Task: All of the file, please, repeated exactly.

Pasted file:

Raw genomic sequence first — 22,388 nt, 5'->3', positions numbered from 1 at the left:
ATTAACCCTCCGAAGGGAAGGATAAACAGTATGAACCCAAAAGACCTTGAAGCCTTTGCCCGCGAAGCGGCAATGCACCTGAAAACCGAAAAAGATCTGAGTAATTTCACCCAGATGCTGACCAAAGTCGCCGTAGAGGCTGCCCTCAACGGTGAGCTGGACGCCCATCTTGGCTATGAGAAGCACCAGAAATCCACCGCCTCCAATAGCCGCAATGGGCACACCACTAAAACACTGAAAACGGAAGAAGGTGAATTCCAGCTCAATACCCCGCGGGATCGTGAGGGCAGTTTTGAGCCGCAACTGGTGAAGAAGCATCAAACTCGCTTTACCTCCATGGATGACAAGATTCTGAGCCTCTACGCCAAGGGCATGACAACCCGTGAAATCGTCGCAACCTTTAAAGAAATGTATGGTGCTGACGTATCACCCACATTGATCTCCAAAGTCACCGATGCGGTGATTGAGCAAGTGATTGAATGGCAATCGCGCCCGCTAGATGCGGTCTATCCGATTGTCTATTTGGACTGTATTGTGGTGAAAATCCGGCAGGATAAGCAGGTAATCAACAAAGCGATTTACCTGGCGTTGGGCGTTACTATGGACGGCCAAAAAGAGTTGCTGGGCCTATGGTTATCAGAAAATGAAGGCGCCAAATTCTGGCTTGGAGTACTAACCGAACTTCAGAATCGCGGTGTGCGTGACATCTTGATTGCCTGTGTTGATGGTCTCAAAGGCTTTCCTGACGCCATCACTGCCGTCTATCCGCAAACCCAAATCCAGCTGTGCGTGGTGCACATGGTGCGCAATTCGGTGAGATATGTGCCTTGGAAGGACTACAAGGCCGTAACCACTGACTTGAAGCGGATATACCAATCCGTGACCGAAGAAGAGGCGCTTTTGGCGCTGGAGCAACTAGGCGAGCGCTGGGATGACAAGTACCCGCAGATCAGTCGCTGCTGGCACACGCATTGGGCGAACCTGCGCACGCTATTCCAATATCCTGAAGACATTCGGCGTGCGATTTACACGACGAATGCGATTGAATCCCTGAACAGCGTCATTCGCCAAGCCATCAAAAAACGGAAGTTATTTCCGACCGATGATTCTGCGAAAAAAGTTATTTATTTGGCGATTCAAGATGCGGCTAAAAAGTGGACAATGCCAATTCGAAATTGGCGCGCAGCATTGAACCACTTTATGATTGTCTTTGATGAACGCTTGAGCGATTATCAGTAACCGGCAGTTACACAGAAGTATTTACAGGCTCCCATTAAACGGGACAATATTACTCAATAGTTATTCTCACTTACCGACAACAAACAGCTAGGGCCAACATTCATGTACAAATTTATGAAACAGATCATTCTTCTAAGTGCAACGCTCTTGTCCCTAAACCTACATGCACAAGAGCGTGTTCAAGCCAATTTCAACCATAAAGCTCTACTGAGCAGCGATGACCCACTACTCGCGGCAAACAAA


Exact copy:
Raw genomic sequence first — 22,388 nt, 5'->3', positions numbered from 1 at the left:
ATTAACCCTCCGAAGGGAAGGATAAACAGTATGAACCCAAAAGACCTTGAAGCCTTTGCCCGCGAAGCGGCAATGCACCTGAAAACCGAAAAAGATCTGAGTAATTTCACCCAGATGCTGACCAAAGTCGCCGTAGAGGCTGCCCTCAACGGTGAGCTGGACGCCCATCTTGGCTATGAGAAGCACCAGAAATCCACCGCCTCCAATAGCCGCAATGGGCACACCACTAAAACACTGAAAACGGAAGAAGGTGAATTCCAGCTCAATACCCCGCGGGATCGTGAGGGCAGTTTTGAGCCGCAACTGGTGAAGAAGCATCAAACTCGCTTTACCTCCATGGATGACAAGATTCTGAGCCTCTACGCCAAGGGCATGACAACCCGTGAAATCGTCGCAACCTTTAAAGAAATGTATGGTGCTGACGTATCACCCACATTGATCTCCAAAGTCACCGATGCGGTGATTGAGCAAGTGATTGAATGGCAATCGCGCCCGCTAGATGCGGTCTATCCGATTGTCTATTTGGACTGTATTGTGGTGAAAATCCGGCAGGATAAGCAGGTAATCAACAAAGCGATTTACCTGGCGTTGGGCGTTACTATGGACGGCCAAAAAGAGTTGCTGGGCCTATGGTTATCAGAAAATGAAGGCGCCAAATTCTGGCTTGGAGTACTAACCGAACTTCAGAATCGCGGTGTGCGTGACATCTTGATTGCCTGTGTTGATGGTCTCAAAGGCTTTCCTGACGCCATCACTGCCGTCTATCCGCAAACCCAAATCCAGCTGTGCGTGGTGCACATGGTGCGCAATTCGGTGAGATATGTGCCTTGGAAGGACTACAAGGCCGTAACCACTGACTTGAAGCGGATATACCAATCCGTGACCGAAGAAGAGGCGCTTTTGGCGCTGGAGCAACTAGGCGAGCGCTGGGATGACAAGTACCCGCAGATCAGTCGCTGCTGGCACACGCATTGGGCGAACCTGCGCACGCTATTCCAATATCCTGAAGACATTCGGCGTGCGATTTACACGACGAATGCGATTGAATCCCTGAACAGCGTCATTCGCCAAGCCATCAAAAAACGGAAGTTATTTCCGACCGATGATTCTGCGAAAAAAGTTATTTATTTGGCGATTCAAGATGCGGCTAAAAAGTGGACAATGCCAATTCGAAATTGGCGCGCAGCATTGAACCACTTTATGATTGTCTTTGATGAACGCTTGAGCGATTATCAGTAACCGGCAGTTACACAGAAGTATTTACAGGCTCCCATTAAACGGGACAATATTACTCAATAGTTATTCTCACTTACCGACAACAAACAGCTAGGGCCAACATTCATGTACAAATTTATGAAACAGATCATTCTTCTAAGTGCAACGCTCTTGTCCCTAAACCTACATGCACAAGAGCGTGTTCAAGCCAATTTCAACCATAAAGCTCTACTGAGCAGCGATGACCCACTACTCGCGGCAAACAAA